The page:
Thanksgiving on the Highway Story

It is a well known fact for anyone who knows Mom that she hates to waste food. As children we were expected to eat everything on our plates. Once when I was young, I dumped my leftover dinner in the sink. Mom had told me that I needed to finish all of it, but when she left the room I dumped it. When she returned she looked in the sink and saw my dinner there. To my horror, I watched as she promptly scooped it back out of the sink and returned it to my plate. I knew I had to sit at the table until I finished every bite. There was no getting out of eating what was now my bacteria-filled dinner.
Usually it wasn’t hard for any of us kids to finish everything on our plates. Being a family of ten kids, most of the time, there wasn’t even enough food to go around. This wasn’t because we couldn’t afford it, but because Mom hated leftovers or wasted food. 
After the blessing on the food was said each evening, it was survival of the fittest. Various platters of food were snatched from the table with record speed. If you happened to have shorter arms because you were one of the younger children (I am second to youngest) then you weren’t going to get much to eat. At this point Mom would go around the table with a metal spoon and scoop off a small portion of food from everyone’s plate. This enabled me or whoever else didn’t get any food to eat a makeshift meal. Then Mom would state satisfactorily, “I made just enough.” We’d all roll our eyes at the comment. Apparently “just enough” meant as long as everyone had a portion of food, no matter how small, it was enough. 
It became a common practice after dinner was done, for each of us to head straight to the fridge to see what else there was to eat. This was futile. The inside of my parent’s fridge consisted of the same things: A few cartons of eggs, milk, one or two oversized blocks of cheese, and condiments—that’s all. The shelves of the fridge are virtually empty. However if someone happened to want an egg over easy with a side of ketchup or A-1 sauce, they could eat at my parent’s house. If one checked our cupboards, one could find a plethora of ramen noodles and tuna fish. When we complained that we were hungry and there was nothing to eat, we almost always got the same reply, “Make yourself an egg or a tuna fish sandwich. There is plenty to eat—you just have to fix it.” It would have been easier finding a buried treasure. This phrase is still a running joke in my family. To this day when I or my siblings visit our parents’ house, we bring our own food, unless we want an egg or tuna fish sandwich, of course.
      We rarely went out to eat growing up. In fact, I don’t ever remember going to a restaurant. However with ten kids that’s understandable. When we went on family vacations we always hoped that we could stop to eat at a fast food establishment as that was a rare treat for us. Unfortunately, when it came time to eat, Mom always pulled out a recycled bread sack filled with the dreaded homemade sandwiches. The grocery store had an isle made especially for Mom. It was located next to the food storage isle and was lined with grocery carts filled with damaged food. Mom’s famous “road-trip sandwiches” were made with one piece of the thinnest, cheapest, most processed lunch meat she could buy, a huge hunk of cheddar cheese, and a slather of mustard. When that sandwich bag came out we’d all groan and beg Dad to take us to McDonald’s. Mom was “cheap,” but she referred to herself as “frugal.”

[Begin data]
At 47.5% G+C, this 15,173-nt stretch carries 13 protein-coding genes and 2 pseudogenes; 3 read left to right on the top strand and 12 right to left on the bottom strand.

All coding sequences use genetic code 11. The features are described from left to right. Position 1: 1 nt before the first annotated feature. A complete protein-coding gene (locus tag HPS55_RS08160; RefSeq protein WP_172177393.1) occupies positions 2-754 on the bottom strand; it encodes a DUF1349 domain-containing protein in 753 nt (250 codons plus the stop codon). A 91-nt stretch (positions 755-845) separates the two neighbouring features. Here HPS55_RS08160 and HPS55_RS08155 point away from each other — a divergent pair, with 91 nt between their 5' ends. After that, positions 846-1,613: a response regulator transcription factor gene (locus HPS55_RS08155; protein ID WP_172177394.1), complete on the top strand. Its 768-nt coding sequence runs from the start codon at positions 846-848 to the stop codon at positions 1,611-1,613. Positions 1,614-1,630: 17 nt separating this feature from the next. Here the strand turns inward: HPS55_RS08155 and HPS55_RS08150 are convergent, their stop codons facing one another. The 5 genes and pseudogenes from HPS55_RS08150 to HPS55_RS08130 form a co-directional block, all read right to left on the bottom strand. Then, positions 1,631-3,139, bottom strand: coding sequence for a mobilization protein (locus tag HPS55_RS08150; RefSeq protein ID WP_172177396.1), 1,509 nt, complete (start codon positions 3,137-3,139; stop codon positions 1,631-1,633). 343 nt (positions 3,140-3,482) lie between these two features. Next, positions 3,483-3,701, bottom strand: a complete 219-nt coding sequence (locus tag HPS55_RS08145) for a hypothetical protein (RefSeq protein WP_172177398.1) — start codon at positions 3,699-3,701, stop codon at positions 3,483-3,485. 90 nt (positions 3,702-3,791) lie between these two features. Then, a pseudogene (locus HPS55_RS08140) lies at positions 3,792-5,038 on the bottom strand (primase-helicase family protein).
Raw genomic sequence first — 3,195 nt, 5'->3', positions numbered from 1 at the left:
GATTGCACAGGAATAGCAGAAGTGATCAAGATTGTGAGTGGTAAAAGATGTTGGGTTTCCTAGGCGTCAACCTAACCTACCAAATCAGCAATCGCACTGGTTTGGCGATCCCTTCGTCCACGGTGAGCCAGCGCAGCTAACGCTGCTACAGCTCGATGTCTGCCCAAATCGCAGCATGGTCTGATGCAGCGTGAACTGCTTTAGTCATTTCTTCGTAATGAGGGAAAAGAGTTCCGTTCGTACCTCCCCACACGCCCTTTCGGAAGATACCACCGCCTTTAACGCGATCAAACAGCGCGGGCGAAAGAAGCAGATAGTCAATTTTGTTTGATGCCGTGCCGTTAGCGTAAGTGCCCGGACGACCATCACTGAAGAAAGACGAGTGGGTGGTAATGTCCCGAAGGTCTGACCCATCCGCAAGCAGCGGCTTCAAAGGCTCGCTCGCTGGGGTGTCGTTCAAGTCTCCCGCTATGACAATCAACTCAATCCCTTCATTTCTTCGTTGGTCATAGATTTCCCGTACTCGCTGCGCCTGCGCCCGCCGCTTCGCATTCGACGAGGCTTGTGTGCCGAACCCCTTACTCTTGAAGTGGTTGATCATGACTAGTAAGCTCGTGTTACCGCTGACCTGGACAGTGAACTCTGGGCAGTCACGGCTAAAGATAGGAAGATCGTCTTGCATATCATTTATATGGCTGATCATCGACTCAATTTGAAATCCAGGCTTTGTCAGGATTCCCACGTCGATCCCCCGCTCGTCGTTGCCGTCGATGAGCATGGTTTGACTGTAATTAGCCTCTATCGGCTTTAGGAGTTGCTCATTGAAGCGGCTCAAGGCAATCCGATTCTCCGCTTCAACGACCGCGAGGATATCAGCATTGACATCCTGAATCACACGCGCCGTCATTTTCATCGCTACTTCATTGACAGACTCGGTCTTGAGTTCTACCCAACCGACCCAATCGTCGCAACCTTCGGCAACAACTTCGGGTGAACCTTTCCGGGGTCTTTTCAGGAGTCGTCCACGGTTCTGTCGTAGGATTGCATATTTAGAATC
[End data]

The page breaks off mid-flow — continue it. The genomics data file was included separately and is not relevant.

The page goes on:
My parents and I spent Thanksgiving, November 2003 at my sister, Erin’s, house in Missouri. I had recently returned from my mission in Italy and was living at home for the time being. We had a nice traditional meal with all the trimmings and enjoyed the day together with my sister, her husband, Mitch and their six kids. The next day was to be spent traveling to Nauvoo, Illinois where we were going to spend the weekend visiting Mormon pioneer sights.
We awoke early that morning and started to pack for the five-hour trip ahead of us. I entered the kitchen for a bite to eat and instantly noticed Mom raiding Erin’s refrigerator. I knew she was looking for the leftover turkey so she could make sandwiches for the journey. This was not a good sign. Erin and I looked at each other. An unspoken understanding passed between us. Erin kindly said to Mom, “Mom, let’s just go out to eat. We can have the leftover turkey when we get home. It’s a lot of effort to pack all of this food. Let’s just stop at McDonald’s.” I shook my head at Erin knowing it was pointless. We were all doomed. It would be leftovers for the long trip to Nauvoo. Erin kept nicely trying to convince Mom that this was more effort than it was worth. But Mom moved happily through the fridge, vaguely resembling the Grinch who stole Christmas as she grabbed every last bit of the Thanksgiving feast for the journey ahead.
A little while later, everything was packed into a huge red cooler - the turkey, the salad, the rolls, the mashed potatoes and the gravy. Never mind that we would not have a microwave in the car, or the mess the meal was sure to make, or the terrible inconvenience of trying to pass out salad and other side dishes to six little kids while driving. At least we would be saving the $.99 it would cost to buy each of the kids a hamburger. Erin was right. The whole ordeal would definitely be more trouble than it was worth. We all knew the reason Mom was packing the entire turkey along with a bottle of mayonnaise and mustard (in case we wanted sandwiches) was because she was “frugal.” She wasn’t just packing sandwiches. She was packing the whole dumb bird. We were going to re-enact Thanksgiving dinner repeatedly on our journey to Nauvoo. There would be no eating out on this trip. Both Erin and I could see that.